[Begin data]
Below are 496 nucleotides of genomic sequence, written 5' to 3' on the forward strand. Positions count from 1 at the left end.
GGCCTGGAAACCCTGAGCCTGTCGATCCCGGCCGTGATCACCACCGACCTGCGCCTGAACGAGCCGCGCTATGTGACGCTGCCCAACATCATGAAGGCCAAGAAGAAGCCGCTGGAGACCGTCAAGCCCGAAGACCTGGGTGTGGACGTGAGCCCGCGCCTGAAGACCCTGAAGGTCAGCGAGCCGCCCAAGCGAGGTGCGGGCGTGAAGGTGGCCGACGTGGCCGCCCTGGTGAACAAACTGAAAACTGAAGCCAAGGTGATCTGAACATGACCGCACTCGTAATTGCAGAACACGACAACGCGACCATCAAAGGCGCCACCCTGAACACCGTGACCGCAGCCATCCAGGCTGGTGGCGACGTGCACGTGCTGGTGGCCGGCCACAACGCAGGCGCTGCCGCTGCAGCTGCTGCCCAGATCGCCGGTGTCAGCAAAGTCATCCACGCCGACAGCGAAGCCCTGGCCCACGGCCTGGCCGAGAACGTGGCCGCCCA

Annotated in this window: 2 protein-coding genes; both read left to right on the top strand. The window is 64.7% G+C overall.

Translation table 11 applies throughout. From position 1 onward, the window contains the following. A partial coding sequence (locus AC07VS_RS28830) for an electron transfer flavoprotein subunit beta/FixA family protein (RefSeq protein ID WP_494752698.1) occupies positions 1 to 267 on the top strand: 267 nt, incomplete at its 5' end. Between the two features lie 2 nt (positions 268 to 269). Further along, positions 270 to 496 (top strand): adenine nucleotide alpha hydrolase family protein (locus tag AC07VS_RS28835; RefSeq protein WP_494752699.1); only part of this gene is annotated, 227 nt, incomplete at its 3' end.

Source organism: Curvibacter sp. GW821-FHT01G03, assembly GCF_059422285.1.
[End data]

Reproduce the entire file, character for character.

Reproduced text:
Below are 496 nucleotides of genomic sequence, written 5' to 3' on the forward strand. Positions count from 1 at the left end.
GGCCTGGAAACCCTGAGCCTGTCGATCCCGGCCGTGATCACCACCGACCTGCGCCTGAACGAGCCGCGCTATGTGACGCTGCCCAACATCATGAAGGCCAAGAAGAAGCCGCTGGAGACCGTCAAGCCCGAAGACCTGGGTGTGGACGTGAGCCCGCGCCTGAAGACCCTGAAGGTCAGCGAGCCGCCCAAGCGAGGTGCGGGCGTGAAGGTGGCCGACGTGGCCGCCCTGGTGAACAAACTGAAAACTGAAGCCAAGGTGATCTGAACATGACCGCACTCGTAATTGCAGAACACGACAACGCGACCATCAAAGGCGCCACCCTGAACACCGTGACCGCAGCCATCCAGGCTGGTGGCGACGTGCACGTGCTGGTGGCCGGCCACAACGCAGGCGCTGCCGCTGCAGCTGCTGCCCAGATCGCCGGTGTCAGCAAAGTCATCCACGCCGACAGCGAAGCCCTGGCCCACGGCCTGGCCGAGAACGTGGCCGCCCA

Annotated in this window: 2 protein-coding genes; both read left to right on the top strand. The window is 64.7% G+C overall.

Translation table 11 applies throughout. From position 1 onward, the window contains the following. A partial coding sequence (locus AC07VS_RS28830) for an electron transfer flavoprotein subunit beta/FixA family protein (RefSeq protein ID WP_494752698.1) occupies positions 1 to 267 on the top strand: 267 nt, incomplete at its 5' end. Between the two features lie 2 nt (positions 268 to 269). Further along, positions 270 to 496 (top strand): adenine nucleotide alpha hydrolase family protein (locus tag AC07VS_RS28835; RefSeq protein WP_494752699.1); only part of this gene is annotated, 227 nt, incomplete at its 3' end.

Source organism: Curvibacter sp. GW821-FHT01G03, assembly GCF_059422285.1.